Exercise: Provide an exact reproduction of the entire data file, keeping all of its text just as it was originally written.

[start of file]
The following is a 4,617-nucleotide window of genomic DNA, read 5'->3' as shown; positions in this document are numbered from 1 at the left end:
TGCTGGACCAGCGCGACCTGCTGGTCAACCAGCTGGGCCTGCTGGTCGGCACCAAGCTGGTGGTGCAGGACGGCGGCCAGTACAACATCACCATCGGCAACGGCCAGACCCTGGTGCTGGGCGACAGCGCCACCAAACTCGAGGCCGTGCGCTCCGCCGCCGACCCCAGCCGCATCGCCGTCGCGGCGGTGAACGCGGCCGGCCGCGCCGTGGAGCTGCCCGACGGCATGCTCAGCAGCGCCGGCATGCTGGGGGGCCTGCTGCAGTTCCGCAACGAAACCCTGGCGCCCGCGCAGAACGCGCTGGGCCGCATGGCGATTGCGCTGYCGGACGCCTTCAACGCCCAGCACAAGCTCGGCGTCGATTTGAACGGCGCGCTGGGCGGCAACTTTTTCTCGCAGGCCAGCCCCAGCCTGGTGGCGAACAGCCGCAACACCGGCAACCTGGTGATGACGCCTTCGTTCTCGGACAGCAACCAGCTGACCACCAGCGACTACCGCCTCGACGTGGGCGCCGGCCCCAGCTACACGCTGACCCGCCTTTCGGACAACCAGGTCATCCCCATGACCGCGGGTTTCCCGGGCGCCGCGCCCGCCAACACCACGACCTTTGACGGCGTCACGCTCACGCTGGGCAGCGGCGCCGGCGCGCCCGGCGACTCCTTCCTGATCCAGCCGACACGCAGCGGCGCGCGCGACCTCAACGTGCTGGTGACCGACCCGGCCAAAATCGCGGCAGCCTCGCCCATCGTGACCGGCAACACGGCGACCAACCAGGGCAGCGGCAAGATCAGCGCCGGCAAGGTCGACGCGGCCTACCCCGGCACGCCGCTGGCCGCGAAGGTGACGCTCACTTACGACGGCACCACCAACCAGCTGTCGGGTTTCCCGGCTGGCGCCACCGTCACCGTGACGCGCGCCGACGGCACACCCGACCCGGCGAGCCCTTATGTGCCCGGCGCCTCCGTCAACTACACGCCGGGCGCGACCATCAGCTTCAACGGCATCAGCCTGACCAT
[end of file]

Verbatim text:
The following is a 4,617-nucleotide window of genomic DNA, read 5'->3' as shown; positions in this document are numbered from 1 at the left end:
TGCTGGACCAGCGCGACCTGCTGGTCAACCAGCTGGGCCTGCTGGTCGGCACCAAGCTGGTGGTGCAGGACGGCGGCCAGTACAACATCACCATCGGCAACGGCCAGACCCTGGTGCTGGGCGACAGCGCCACCAAACTCGAGGCCGTGCGCTCCGCCGCCGACCCCAGCCGCATCGCCGTCGCGGCGGTGAACGCGGCCGGCCGCGCCGTGGAGCTGCCCGACGGCATGCTCAGCAGCGCCGGCATGCTGGGGGGCCTGCTGCAGTTCCGCAACGAAACCCTGGCGCCCGCGCAGAACGCGCTGGGCCGCATGGCGATTGCGCTGYCGGACGCCTTCAACGCCCAGCACAAGCTCGGCGTCGATTTGAACGGCGCGCTGGGCGGCAACTTTTTCTCGCAGGCCAGCCCCAGCCTGGTGGCGAACAGCCGCAACACCGGCAACCTGGTGATGACGCCTTCGTTCTCGGACAGCAACCAGCTGACCACCAGCGACTACCGCCTCGACGTGGGCGCCGGCCCCAGCTACACGCTGACCCGCCTTTCGGACAACCAGGTCATCCCCATGACCGCGGGTTTCCCGGGCGCCGCGCCCGCCAACACCACGACCTTTGACGGCGTCACGCTCACGCTGGGCAGCGGCGCCGGCGCGCCCGGCGACTCCTTCCTGATCCAGCCGACACGCAGCGGCGCGCGCGACCTCAACGTGCTGGTGACCGACCCGGCCAAAATCGCGGCAGCCTCGCCCATCGTGACCGGCAACACGGCGACCAACCAGGGCAGCGGCAAGATCAGCGCCGGCAAGGTCGACGCGGCCTACCCCGGCACGCCGCTGGCCGCGAAGGTGACGCTCACTTACGACGGCACCACCAACCAGCTGTCGGGTTTCCCGGCTGGCGCCACCGTCACCGTGACGCGCGCCGACGGCACACCCGACCCGGCGAGCCCTTATGTGCCCGGCGCCTCCGTCAACTACACGCCGGGCGCGACCATCAGCTTCAACGGCATCAGCCTGACCAT